Earlier this week, The Daily Eastern News reported on The Cavaliers Drum and Bugle Corps, which recently moved in at Eastern for part of their spring training.
When that article ran, I got the chance to have my first-ever contributing byline in a news article. I gleefully wrote up a few paragraphs about drum corps and its governing body after fact-checking the original article. Certainly, I annoyed the summer editorial staff with my zeal, but I have no apologies in this situation.
I love drum corps. For the last seven summers, I spent all my time getting sunburned on football fields across America, perfecting shows that meant much, much more to the performers than they ever could to the audience. Now, as a 22-year-old, I am too old to do the activity in the same fashion, and I have been spending the summer living vicariously through my best friend’s Snapchats and the Drum Corps International (DCI) Facebook feed.
Unlike many other drum corps members, I was never introduced to the activity before I became part of it. My first live drum corps show was one that I marched in. I went into my rookie season scared and alone, not knowing what kind of a summer I was in for.
Even so, it was shockingly easy to fall in love with drum corps. It is a display of so many elements of entertainment and self-discipline. From the inside, it is an experience comparable to nothing else. From the outside, it is a unique and vivid way of looking at music, dance and athleticism.
I must stress how dedicated and tenacious drum corps members are. The previous News article did not exaggerate when it reported 10-hour rehearsal days in all weather. I remember full days of rehearsal dedicated to a single portion of a single movement of a show. There were times that we spent upwards of two hours carefully, painstakingly learning a 16-count dance, which had to be performance-perfect for the next day’s show.
One of the best ways to appreciate this tenacity is to go out and watch a rehearsal yourself. If you loved marching bands as a child, if you were awed by some high school’s parade performance, if you marched in your own band or if you just love music and want to see it come to life, I highly recommend it.
Additionally, if you are the athletic sort and you always find yourself on the lookout for new and exciting uses of the human body’s physical capabilities, stop by a Cavaliers practice and watch.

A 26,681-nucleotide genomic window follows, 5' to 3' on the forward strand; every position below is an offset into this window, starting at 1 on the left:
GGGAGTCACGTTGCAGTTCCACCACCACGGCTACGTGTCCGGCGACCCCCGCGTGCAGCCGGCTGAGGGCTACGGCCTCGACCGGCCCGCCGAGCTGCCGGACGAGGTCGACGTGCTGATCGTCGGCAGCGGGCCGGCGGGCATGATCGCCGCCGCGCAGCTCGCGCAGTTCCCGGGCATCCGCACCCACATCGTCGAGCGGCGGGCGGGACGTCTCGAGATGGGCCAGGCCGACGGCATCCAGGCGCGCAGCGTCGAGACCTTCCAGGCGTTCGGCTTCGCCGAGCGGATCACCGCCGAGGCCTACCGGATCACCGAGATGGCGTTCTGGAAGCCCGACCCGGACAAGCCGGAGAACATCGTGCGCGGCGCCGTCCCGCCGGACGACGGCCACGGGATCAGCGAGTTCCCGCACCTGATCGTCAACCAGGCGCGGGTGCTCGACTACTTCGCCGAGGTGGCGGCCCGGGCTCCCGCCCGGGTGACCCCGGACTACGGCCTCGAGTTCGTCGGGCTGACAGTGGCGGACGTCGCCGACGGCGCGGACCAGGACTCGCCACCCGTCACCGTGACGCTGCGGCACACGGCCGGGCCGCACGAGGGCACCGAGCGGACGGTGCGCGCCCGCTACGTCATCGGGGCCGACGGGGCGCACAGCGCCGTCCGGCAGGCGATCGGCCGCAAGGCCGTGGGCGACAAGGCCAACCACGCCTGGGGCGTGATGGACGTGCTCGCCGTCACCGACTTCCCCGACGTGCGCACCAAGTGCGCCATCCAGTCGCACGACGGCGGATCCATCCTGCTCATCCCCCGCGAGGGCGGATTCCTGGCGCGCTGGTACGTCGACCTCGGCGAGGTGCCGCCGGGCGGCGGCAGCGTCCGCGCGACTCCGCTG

If you have children, bring them to an evening rehearsal to see their final run-through of the night. They will certainly enjoy the spectacle.
If you have never watched a performing group rehearse before, you might not know what time you should stop by to watch. Your attendance at rehearsals is very much based on your personal interests, and there is something for everyone.
If you enjoy dance and motion most, you might try to catch a color guard rehearsal or a visual rehearsal.
To hear more uninterrupted music, look for the pit percussion (comprised of instruments such as marimbas, vibraphones, xylophones, drum sets, keyboards and timpani) or try to catch a brass warmup block. Battery percussion (all percussion affixed to a performer’s body instead of stationary) is another great choice; drumline “lot” performances are popular for a very good reason.
If you want to see the whole picture, stop by in the evening to see a final performance of the day’s work. Most groups end their days by performing the entire show with the full ensemble. Even in the early season, and even without uniforms on, a full run-through is a spectacular treat to watch.
Not everyone gets a chance to watch a drum corps rehearse and perform. Please take advantage of The Cavaliers’ time in Charleston, and help make them feel welcome by watching and appreciating their hard work.
Shelby Niehaus is a senior English language arts major. She can be reached at 581-2812 or [email protected]